The National Health Examination Survey (NHANES)—an ongoing, government-led initiative to assess the nutritional status of Americans—has found that a whopping 90% of children, adults, and women are choline-deficient. NHANES data reveals that mean daily intake of choline is 396 mg for men and 260 mg for women; however, the adequate daily intake levels for choline are 550 mg for men, 425 mg for women, 450 mg for pregnant women, and 550 mg for breastfeeding women. Similarly, the Nurses’ Health Study—a long-term study of women’s health—tracked 238,000 women and found that even women who consumed the most choline (95th percentile) did not meet the recommended intake levels. Further, research reported on the website, NutraIngredients-USA, shows that up to 50% of the population may have genetic variations that could increase their need for choline. So why is choline so important? Here are some ways that choline can have a significant impact on your health:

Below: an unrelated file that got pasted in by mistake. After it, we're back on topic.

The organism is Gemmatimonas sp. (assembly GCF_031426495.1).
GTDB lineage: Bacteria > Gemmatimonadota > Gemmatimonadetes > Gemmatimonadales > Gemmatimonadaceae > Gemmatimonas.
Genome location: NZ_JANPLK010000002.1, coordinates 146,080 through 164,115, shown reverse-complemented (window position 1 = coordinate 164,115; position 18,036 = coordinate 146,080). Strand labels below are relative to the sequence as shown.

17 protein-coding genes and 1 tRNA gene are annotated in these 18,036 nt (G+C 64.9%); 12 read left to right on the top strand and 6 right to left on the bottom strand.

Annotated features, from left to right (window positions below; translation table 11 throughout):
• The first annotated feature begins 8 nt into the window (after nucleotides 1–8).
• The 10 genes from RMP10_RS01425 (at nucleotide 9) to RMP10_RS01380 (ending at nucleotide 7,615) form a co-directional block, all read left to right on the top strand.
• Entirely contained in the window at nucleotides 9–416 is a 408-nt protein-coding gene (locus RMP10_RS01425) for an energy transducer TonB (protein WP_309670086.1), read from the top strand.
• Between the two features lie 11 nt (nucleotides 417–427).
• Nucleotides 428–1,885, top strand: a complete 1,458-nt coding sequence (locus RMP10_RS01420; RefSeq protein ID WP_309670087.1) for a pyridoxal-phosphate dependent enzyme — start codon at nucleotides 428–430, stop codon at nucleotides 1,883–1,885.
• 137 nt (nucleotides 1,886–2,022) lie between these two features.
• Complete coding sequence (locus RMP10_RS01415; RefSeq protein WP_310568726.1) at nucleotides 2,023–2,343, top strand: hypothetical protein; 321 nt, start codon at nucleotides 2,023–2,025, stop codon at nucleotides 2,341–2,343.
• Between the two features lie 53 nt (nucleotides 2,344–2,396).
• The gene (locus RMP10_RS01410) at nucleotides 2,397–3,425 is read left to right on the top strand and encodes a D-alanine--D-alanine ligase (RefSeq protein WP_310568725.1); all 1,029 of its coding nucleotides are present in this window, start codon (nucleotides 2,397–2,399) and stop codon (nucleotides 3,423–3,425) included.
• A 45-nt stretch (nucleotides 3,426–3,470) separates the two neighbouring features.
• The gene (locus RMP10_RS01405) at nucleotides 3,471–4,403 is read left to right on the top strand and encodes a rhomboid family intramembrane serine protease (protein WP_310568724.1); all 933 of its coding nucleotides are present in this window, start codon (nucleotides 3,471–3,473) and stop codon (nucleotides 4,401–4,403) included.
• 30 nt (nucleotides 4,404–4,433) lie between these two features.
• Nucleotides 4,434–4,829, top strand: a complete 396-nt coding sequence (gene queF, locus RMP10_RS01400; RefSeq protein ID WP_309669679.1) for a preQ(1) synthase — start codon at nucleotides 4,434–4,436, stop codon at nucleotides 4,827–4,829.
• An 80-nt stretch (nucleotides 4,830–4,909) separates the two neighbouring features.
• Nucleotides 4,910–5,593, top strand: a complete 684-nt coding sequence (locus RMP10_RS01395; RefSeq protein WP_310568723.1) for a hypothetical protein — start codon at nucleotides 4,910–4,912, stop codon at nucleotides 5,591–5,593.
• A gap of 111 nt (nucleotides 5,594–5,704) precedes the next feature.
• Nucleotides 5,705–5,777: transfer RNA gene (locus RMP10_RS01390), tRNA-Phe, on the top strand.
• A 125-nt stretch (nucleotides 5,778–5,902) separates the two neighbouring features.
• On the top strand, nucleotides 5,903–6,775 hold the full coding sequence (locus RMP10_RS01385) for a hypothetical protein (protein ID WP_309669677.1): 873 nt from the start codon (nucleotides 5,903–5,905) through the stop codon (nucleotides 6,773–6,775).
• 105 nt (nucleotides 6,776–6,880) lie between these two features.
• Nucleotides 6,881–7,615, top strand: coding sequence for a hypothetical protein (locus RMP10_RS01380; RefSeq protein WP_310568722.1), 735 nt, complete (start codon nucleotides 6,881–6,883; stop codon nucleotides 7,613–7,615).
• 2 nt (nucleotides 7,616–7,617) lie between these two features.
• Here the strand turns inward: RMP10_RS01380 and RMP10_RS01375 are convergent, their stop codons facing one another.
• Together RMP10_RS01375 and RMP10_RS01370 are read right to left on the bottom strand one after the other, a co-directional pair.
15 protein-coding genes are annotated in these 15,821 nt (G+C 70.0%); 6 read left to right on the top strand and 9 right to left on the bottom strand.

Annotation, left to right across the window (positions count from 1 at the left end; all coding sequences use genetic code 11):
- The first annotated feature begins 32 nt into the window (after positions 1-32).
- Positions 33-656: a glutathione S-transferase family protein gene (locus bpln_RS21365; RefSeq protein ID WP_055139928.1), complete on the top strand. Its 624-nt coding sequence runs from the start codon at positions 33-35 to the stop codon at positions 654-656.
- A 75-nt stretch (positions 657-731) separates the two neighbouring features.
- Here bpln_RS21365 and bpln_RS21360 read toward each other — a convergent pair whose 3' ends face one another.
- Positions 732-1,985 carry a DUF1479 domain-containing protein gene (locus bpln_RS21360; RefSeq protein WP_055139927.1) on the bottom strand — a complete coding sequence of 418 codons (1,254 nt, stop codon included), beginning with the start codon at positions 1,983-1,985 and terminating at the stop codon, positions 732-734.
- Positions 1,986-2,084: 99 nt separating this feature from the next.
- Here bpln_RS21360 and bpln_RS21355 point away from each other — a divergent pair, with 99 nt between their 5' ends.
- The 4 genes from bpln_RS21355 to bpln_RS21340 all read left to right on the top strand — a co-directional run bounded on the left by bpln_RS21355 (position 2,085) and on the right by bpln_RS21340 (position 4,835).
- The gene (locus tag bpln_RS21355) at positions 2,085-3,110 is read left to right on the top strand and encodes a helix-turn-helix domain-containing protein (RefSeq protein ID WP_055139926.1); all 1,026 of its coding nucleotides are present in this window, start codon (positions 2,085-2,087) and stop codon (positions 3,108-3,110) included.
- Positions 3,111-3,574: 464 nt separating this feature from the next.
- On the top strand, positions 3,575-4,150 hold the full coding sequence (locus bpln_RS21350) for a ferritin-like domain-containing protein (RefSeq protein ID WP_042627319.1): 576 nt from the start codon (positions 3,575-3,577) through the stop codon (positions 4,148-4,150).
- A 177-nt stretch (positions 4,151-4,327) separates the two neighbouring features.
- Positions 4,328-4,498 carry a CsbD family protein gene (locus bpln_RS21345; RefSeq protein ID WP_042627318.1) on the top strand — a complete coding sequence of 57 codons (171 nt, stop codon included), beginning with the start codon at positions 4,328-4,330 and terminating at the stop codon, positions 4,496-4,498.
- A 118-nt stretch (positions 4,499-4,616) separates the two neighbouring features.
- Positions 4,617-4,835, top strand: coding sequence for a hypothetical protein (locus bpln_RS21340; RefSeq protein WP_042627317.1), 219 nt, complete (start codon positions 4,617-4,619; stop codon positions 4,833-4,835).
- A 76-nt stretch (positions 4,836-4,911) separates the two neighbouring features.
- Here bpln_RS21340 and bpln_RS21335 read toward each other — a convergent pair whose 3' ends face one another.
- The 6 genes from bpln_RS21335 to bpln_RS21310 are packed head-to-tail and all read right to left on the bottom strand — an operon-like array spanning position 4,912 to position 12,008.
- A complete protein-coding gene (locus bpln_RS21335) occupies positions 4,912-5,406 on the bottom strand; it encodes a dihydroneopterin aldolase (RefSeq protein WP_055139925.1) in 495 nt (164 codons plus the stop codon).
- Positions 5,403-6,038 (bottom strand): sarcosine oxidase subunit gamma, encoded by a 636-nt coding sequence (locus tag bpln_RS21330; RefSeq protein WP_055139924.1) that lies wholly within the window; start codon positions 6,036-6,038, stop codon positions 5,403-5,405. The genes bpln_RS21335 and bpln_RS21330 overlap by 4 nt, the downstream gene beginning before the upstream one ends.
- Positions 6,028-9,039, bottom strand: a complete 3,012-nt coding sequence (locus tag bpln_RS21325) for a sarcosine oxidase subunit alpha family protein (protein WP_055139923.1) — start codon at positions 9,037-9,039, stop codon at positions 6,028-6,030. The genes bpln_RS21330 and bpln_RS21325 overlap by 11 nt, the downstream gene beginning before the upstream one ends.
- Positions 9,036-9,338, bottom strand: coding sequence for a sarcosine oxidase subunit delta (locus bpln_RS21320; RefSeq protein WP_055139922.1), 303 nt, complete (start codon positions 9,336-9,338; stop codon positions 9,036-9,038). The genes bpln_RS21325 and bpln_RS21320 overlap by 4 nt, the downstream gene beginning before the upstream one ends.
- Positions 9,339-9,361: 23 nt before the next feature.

Choline deficiency can lead to fatty liver disease and increases the risk of neural tube defects.
In animal studies, choline supplementation during pregnancy leads to positive lifelong changes in the brain of offspring.
Some studies (though not all) have found that choline supplements in the form of lecithin improve memory and cognitive function in people with memory problems and Alzheimer’s.
Other data has found associations between higher choline intakes and reduced inflammation, as well as between higher choline levels and reduced liver damage from toxins.
Choline can be found in some foods and supplements; good dietary sources include eggs, soybeans, and organ meats. Supplements that contain choline include lecithin, phosphatidylcholine, and some vitamin products.